Vanguard has slashed the expense ratio on one of the largest dividend ETFs that invests in U.S. stocks. Dividend-themed ETFs have been extremely popular with yield-seeking investors and Vanguard’s move could force other providers to follow suit.
Vanguard in a press release said it has reduced the management fee for Vanguard High Dividend Yield Index ETF (NYSEArca: VYM) to 0.10% from 0.13%. VYM is the ETF share class of Vanguard High Dividend Yield Index Fund, which saw its expense ratio lowered to 0.20% from 0.25%.
The ETF tracks a dividend benchmark maintained by FTSE, which worked with Vanguard to develop the index. It targets U.S. stocks with above-average dividend yields, and excludes real estate investment trusts, or REITs.
VYM holds $5 billion in assets and has a 30-day SEC yield of 3.15%, according to Vanguard. [Dividend ETFs: Investors Want Yield]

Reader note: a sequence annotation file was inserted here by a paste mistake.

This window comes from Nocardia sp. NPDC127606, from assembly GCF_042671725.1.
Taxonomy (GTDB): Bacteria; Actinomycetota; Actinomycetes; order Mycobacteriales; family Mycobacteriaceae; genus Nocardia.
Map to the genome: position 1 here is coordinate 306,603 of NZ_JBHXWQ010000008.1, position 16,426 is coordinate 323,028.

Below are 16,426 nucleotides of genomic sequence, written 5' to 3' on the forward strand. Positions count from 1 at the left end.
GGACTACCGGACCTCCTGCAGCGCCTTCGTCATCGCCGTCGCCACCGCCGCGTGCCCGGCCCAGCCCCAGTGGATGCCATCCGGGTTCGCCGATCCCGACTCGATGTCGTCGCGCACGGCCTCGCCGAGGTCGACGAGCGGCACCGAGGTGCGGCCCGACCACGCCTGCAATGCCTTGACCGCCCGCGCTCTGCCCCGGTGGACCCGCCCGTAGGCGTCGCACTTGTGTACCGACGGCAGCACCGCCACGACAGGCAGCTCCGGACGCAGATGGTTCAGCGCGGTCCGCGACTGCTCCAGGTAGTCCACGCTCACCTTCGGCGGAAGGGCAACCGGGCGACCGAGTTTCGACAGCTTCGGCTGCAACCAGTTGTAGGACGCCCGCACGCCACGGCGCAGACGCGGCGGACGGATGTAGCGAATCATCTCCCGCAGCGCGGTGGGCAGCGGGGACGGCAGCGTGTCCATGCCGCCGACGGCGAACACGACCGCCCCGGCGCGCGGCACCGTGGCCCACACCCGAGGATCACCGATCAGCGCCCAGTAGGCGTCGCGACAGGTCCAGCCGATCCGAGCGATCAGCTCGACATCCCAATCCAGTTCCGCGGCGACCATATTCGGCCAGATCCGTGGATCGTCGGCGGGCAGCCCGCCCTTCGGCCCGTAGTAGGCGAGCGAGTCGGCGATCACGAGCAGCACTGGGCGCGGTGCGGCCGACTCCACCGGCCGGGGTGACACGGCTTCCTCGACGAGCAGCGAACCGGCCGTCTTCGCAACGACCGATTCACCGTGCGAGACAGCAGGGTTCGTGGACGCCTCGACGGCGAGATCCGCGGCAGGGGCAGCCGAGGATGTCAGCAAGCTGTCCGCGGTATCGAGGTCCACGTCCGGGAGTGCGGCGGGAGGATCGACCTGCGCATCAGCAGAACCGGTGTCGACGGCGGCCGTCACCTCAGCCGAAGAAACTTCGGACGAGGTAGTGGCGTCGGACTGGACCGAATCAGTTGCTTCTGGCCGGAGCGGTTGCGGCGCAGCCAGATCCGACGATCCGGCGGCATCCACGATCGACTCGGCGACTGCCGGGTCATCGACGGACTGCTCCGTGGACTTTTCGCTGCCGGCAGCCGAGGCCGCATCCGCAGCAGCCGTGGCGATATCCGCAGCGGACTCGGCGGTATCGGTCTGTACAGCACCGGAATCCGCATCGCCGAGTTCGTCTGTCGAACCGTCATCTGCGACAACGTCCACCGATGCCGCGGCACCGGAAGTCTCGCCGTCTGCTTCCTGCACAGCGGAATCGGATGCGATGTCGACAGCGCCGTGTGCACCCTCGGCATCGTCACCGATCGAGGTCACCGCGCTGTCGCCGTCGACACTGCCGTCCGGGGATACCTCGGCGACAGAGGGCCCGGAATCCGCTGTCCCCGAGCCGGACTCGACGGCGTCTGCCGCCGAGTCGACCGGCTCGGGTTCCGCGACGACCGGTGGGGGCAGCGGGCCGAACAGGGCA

Morningstar analyst Samuel Lee says VYM has a lower yield than some other dividend ETFs that weight individual stocks by dividends. The Vanguard ETF weights companies by market cap “so mature, higher-quality firms like Exxon Mobil (NYSE: XOM) and Microsoft (NasdaqGS: MSFT) dominate the roost,” he writes in a report on the ETF.
“This may disappoint yield-seekers, but it lends the fund a more cautious posture than many other dividend funds. It would serve ably as a core holding,” Lee added.
For the trailing 12 months, the ETF has posted a total return of 16.3%, compared with 14.2% for the S&P 500.
VYM was already among the cheapest dividend ETFs even before Vanguard’s fee cut. The market-cap-weighting approach also tends to keep turnover and taxes low.
“The fund’s methodology is elegant and its implementation low-cost,” Lee concludes, although investors should remember the fund “does not provide the high yield of some other dividend-focused ETFs that ignore market price or capitalization to invest in solely the highest-yielding stocks.”
Vanguard High Dividend Yield Index ETF